Francesca Gee chooses the weapon of self-publishing to accuse the writer

She looks appeased, Francesca Gee. Long pleated navy skirt and polka dot blouse, the one that has been hiding for a long time continues the interviews in Paris, without anguish. His voice has changed compared to last year, more serene, confident. This 63-year-old woman, who met Gabriel Matzneff when she was 15 (nothing illegal by law) and him 37, puts her book next to her tea. She publishes The deadliest weapon, in which she recounts her relationship with the writer in the early 1970s, her parents who had just divorced, her father in favor of this affair, her mother who accuses her of having stolen her lover …

Above all, she deciphers with finesse the mechanics of the hold put in place by a man today accused of pedocriminality. She also insists on his friends – politicians, editors, journalists – who have protected him. Convinced that this was the only solution, she self-publishes this story. After a difficult year 2020, “A tunnel” where she relived this story until the sensations of physical contact, she admits: “I am very happy, I have a feeling of accomplishment, so much has been done to prevent me from publishing. ”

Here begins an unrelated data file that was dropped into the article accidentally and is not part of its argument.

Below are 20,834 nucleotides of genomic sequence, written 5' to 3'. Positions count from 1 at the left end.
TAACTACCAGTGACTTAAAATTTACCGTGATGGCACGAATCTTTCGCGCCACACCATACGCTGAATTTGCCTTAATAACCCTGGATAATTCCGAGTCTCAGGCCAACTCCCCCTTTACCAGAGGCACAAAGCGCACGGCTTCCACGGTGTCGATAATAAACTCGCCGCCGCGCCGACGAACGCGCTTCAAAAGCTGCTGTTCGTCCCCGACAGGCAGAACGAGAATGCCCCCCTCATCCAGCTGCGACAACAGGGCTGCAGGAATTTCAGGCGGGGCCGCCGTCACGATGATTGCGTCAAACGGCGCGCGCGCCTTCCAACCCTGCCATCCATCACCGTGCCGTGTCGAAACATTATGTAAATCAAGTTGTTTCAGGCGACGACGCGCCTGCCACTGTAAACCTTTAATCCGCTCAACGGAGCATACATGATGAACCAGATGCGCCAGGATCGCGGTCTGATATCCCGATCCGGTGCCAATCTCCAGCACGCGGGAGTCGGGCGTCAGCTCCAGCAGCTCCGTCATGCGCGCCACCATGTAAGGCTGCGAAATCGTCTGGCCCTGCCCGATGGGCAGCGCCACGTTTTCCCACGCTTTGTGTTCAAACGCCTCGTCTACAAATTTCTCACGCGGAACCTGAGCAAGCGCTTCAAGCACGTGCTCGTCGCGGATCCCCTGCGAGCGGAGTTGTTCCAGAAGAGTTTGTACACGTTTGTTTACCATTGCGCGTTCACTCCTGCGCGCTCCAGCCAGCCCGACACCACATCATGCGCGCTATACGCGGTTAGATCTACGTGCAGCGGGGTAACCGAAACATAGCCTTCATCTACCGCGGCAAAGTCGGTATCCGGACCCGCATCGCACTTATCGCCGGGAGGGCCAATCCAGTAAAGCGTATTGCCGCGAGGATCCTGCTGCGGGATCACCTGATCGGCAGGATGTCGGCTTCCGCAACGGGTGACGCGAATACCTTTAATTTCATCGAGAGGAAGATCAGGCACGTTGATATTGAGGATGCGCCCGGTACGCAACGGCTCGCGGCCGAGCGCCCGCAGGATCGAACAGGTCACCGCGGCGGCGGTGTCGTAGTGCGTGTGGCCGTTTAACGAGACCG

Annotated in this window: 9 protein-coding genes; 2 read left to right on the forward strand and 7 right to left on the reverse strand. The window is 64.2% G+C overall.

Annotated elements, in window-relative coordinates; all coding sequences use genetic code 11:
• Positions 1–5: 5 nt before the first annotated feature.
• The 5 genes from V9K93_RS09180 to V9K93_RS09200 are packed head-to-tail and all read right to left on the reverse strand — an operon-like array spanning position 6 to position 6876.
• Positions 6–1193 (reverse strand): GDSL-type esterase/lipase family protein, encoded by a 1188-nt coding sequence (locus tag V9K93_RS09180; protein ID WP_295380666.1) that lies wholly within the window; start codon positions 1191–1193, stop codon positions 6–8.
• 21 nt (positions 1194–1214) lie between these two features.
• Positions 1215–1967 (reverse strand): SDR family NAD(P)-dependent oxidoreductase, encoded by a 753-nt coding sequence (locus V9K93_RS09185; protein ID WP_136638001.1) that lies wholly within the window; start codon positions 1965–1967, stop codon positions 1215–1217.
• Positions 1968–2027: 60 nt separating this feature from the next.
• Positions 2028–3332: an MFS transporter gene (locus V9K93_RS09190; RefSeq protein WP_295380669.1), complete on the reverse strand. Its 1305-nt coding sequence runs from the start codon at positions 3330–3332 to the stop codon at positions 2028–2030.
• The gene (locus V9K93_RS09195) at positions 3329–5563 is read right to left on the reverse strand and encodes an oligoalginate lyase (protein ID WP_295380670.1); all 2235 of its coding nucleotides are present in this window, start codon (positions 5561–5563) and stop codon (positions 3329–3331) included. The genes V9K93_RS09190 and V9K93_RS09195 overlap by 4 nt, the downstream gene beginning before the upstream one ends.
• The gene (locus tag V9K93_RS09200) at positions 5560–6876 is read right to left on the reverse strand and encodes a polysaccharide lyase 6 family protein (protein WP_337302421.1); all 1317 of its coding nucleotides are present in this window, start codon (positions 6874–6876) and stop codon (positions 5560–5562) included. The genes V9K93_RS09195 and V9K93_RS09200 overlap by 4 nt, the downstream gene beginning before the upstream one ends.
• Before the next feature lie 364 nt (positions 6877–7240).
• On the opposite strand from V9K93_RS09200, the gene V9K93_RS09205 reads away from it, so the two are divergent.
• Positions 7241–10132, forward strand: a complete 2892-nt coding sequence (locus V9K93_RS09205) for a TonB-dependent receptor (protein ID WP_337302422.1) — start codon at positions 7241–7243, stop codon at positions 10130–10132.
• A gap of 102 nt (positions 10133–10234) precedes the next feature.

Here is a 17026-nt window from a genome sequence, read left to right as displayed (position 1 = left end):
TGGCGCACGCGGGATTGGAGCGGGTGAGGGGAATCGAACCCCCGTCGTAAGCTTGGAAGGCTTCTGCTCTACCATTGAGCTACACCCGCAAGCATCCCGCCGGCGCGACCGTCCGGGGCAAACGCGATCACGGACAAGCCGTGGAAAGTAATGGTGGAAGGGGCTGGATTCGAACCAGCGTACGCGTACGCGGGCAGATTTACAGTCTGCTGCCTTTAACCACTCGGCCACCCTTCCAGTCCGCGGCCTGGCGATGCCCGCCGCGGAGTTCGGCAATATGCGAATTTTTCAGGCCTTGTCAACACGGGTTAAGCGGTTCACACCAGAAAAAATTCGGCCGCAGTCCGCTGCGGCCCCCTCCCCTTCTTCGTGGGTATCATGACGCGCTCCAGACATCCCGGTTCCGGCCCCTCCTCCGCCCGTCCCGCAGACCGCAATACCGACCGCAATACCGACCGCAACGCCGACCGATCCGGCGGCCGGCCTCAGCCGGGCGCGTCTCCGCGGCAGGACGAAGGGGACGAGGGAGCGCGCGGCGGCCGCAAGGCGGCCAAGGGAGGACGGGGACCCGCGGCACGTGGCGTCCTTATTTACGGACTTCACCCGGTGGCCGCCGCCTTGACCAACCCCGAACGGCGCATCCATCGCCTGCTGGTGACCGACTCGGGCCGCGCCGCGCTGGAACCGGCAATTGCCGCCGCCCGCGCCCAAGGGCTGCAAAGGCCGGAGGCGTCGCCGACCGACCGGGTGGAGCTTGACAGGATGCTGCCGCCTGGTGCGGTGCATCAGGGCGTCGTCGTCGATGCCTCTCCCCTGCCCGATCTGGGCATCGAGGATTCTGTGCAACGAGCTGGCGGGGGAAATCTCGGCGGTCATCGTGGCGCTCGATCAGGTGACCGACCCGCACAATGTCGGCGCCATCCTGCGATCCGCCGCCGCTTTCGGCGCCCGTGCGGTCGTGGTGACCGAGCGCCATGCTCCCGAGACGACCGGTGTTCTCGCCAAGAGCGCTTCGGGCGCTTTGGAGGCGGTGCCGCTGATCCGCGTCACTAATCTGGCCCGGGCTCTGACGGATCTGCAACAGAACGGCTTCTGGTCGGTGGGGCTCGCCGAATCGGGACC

A kind of right of reply

By resorting to self-publishing, Francesca Gee will have more difficulty reaching a large audience. She sells her book on a site, but also in bookstores, thanks to a small distributor, Pollen. Printed in 5,000 copies, it will not benefit from the promotion of Consent, by Vanessa Springora, published by Grasset in January 2020, and sold 288,000 copies. “For the book to come out was an almost vital necessity for me, for the object to exist, explains Francesca Gee. I wanted to put some small seeds, white stones to give an idea of ​​what type of individual Matzneff was. ” A sort of right of reply to a man who has never stopped talking about her throughout his works.

In 1994 then in 2004, she proposed a first manuscript to many publishers, including Albin Michel and Grasset. Without success. Grasset hinted that the book was incomplete. But Francesca Gee still does not understand that she has not been further pushed to take over the text. However, she does not give up writing. British (born in Rome), this former journalist at Reuters then decided, from 2008 to 2010, to follow a creative writing workshop at Columbia University in New York.

Disappointments with publishers

Since the outbreak of the Matzneff affair, Francesca Gee has nevertheless had contact with a publishing house. At the end of June 2020, the sociologist Pierre Verdrager, who follows the evolution of the perception of pedophilia, suggests to his editor, Armand Colin, to take an interest in his manuscript. Contacted, Francesca Gee decides to go through a Parisian intermediary. As she lives in the South-West, it’s easier for appointments. Above all, previous disappointments with publishers make her suspicious.

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